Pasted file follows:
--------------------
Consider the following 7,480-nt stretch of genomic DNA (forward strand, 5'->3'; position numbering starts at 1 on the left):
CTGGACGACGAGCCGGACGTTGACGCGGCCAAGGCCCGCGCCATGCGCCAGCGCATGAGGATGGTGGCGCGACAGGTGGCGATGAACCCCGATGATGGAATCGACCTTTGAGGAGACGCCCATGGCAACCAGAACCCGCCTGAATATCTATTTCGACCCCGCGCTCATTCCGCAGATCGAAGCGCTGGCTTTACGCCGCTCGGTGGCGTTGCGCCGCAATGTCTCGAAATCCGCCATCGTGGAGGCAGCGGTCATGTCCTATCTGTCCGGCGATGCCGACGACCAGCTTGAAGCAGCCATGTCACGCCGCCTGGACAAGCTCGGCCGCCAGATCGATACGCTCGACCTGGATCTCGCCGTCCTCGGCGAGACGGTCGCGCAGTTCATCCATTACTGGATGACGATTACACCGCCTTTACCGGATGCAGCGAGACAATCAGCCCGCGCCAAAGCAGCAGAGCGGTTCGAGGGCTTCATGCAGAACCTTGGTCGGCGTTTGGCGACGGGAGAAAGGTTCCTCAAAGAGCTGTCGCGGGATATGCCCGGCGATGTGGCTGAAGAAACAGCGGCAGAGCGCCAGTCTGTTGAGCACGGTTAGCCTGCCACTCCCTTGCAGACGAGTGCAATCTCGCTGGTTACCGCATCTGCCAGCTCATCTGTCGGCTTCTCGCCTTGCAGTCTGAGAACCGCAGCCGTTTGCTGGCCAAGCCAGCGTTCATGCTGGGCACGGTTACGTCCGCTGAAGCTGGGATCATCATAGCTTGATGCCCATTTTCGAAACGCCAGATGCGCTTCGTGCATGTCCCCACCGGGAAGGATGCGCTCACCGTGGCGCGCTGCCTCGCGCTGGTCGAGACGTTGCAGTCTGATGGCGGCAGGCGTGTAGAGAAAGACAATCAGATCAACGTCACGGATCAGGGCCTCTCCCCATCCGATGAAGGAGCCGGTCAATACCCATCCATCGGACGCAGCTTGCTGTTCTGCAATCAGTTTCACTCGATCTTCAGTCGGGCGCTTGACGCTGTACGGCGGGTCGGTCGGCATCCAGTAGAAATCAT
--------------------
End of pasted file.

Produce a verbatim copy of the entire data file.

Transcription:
Consider the following 7,480-nt stretch of genomic DNA (forward strand, 5'->3'; position numbering starts at 1 on the left):
CTGGACGACGAGCCGGACGTTGACGCGGCCAAGGCCCGCGCCATGCGCCAGCGCATGAGGATGGTGGCGCGACAGGTGGCGATGAACCCCGATGATGGAATCGACCTTTGAGGAGACGCCCATGGCAACCAGAACCCGCCTGAATATCTATTTCGACCCCGCGCTCATTCCGCAGATCGAAGCGCTGGCTTTACGCCGCTCGGTGGCGTTGCGCCGCAATGTCTCGAAATCCGCCATCGTGGAGGCAGCGGTCATGTCCTATCTGTCCGGCGATGCCGACGACCAGCTTGAAGCAGCCATGTCACGCCGCCTGGACAAGCTCGGCCGCCAGATCGATACGCTCGACCTGGATCTCGCCGTCCTCGGCGAGACGGTCGCGCAGTTCATCCATTACTGGATGACGATTACACCGCCTTTACCGGATGCAGCGAGACAATCAGCCCGCGCCAAAGCAGCAGAGCGGTTCGAGGGCTTCATGCAGAACCTTGGTCGGCGTTTGGCGACGGGAGAAAGGTTCCTCAAAGAGCTGTCGCGGGATATGCCCGGCGATGTGGCTGAAGAAACAGCGGCAGAGCGCCAGTCTGTTGAGCACGGTTAGCCTGCCACTCCCTTGCAGACGAGTGCAATCTCGCTGGTTACCGCATCTGCCAGCTCATCTGTCGGCTTCTCGCCTTGCAGTCTGAGAACCGCAGCCGTTTGCTGGCCAAGCCAGCGTTCATGCTGGGCACGGTTACGTCCGCTGAAGCTGGGATCATCATAGCTTGATGCCCATTTTCGAAACGCCAGATGCGCTTCGTGCATGTCCCCACCGGGAAGGATGCGCTCACCGTGGCGCGCTGCCTCGCGCTGGTCGAGACGTTGCAGTCTGATGGCGGCAGGCGTGTAGAGAAAGACAATCAGATCAACGTCACGGATCAGGGCCTCTCCCCATCCGATGAAGGAGCCGGTCAATACCCATCCATCGGACGCAGCTTGCTGTTCTGCAATCAGTTTCACTCGATCTTCAGTCGGGCGCTTGACGCTGTACGGCGGGTCGGTCGGCATCCAGTAGAAATCAT